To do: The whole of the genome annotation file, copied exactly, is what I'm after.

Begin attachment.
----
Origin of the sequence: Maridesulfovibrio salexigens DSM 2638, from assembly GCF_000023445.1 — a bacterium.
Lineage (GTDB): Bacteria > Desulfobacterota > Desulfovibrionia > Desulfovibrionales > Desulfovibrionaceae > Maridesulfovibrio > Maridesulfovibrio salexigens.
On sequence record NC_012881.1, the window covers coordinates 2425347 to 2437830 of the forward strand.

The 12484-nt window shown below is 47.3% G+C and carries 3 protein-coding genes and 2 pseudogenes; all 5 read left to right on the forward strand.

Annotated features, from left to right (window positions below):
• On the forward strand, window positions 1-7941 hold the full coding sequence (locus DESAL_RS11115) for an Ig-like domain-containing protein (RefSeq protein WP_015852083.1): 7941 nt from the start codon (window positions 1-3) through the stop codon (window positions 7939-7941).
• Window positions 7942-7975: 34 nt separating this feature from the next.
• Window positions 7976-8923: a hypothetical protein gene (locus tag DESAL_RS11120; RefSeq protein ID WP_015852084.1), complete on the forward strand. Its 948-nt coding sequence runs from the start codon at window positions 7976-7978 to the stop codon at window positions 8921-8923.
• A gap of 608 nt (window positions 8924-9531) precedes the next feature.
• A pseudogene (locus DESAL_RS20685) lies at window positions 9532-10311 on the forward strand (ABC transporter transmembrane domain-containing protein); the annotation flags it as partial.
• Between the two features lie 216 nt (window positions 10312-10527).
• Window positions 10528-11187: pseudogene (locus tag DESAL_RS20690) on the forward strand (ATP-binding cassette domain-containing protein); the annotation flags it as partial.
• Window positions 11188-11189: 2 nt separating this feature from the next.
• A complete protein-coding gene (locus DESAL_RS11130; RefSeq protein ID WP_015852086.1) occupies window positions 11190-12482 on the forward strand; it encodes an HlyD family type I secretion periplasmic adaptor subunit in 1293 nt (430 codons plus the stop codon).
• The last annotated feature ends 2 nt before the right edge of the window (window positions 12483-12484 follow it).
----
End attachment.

Origin of the sequence: Maridesulfovibrio salexigens DSM 2638, from assembly GCF_000023445.1 — a bacterium.
Lineage (GTDB): Bacteria > Desulfobacterota > Desulfovibrionia > Desulfovibrionales > Desulfovibrionaceae > Maridesulfovibrio > Maridesulfovibrio salexigens.
On sequence record NC_012881.1, the window covers coordinates 2425347 to 2437830 of the forward strand.

The 12484-nt window shown below is 47.3% G+C and carries 3 protein-coding genes and 2 pseudogenes; all 5 read left to right on the forward strand.

Annotated features, from left to right (window positions below):
• On the forward strand, window positions 1-7941 hold the full coding sequence (locus DESAL_RS11115) for an Ig-like domain-containing protein (RefSeq protein WP_015852083.1): 7941 nt from the start codon (window positions 1-3) through the stop codon (window positions 7939-7941).
• Window positions 7942-7975: 34 nt separating this feature from the next.
• Window positions 7976-8923: a hypothetical protein gene (locus tag DESAL_RS11120; RefSeq protein ID WP_015852084.1), complete on the forward strand. Its 948-nt coding sequence runs from the start codon at window positions 7976-7978 to the stop codon at window positions 8921-8923.
• A gap of 608 nt (window positions 8924-9531) precedes the next feature.
• A pseudogene (locus DESAL_RS20685) lies at window positions 9532-10311 on the forward strand (ABC transporter transmembrane domain-containing protein); the annotation flags it as partial.
• Between the two features lie 216 nt (window positions 10312-10527).
• Window positions 10528-11187: pseudogene (locus tag DESAL_RS20690) on the forward strand (ATP-binding cassette domain-containing protein); the annotation flags it as partial.
• Window positions 11188-11189: 2 nt separating this feature from the next.
• A complete protein-coding gene (locus DESAL_RS11130; RefSeq protein ID WP_015852086.1) occupies window positions 11190-12482 on the forward strand; it encodes an HlyD family type I secretion periplasmic adaptor subunit in 1293 nt (430 codons plus the stop codon).
• The last annotated feature ends 2 nt before the right edge of the window (window positions 12483-12484 follow it).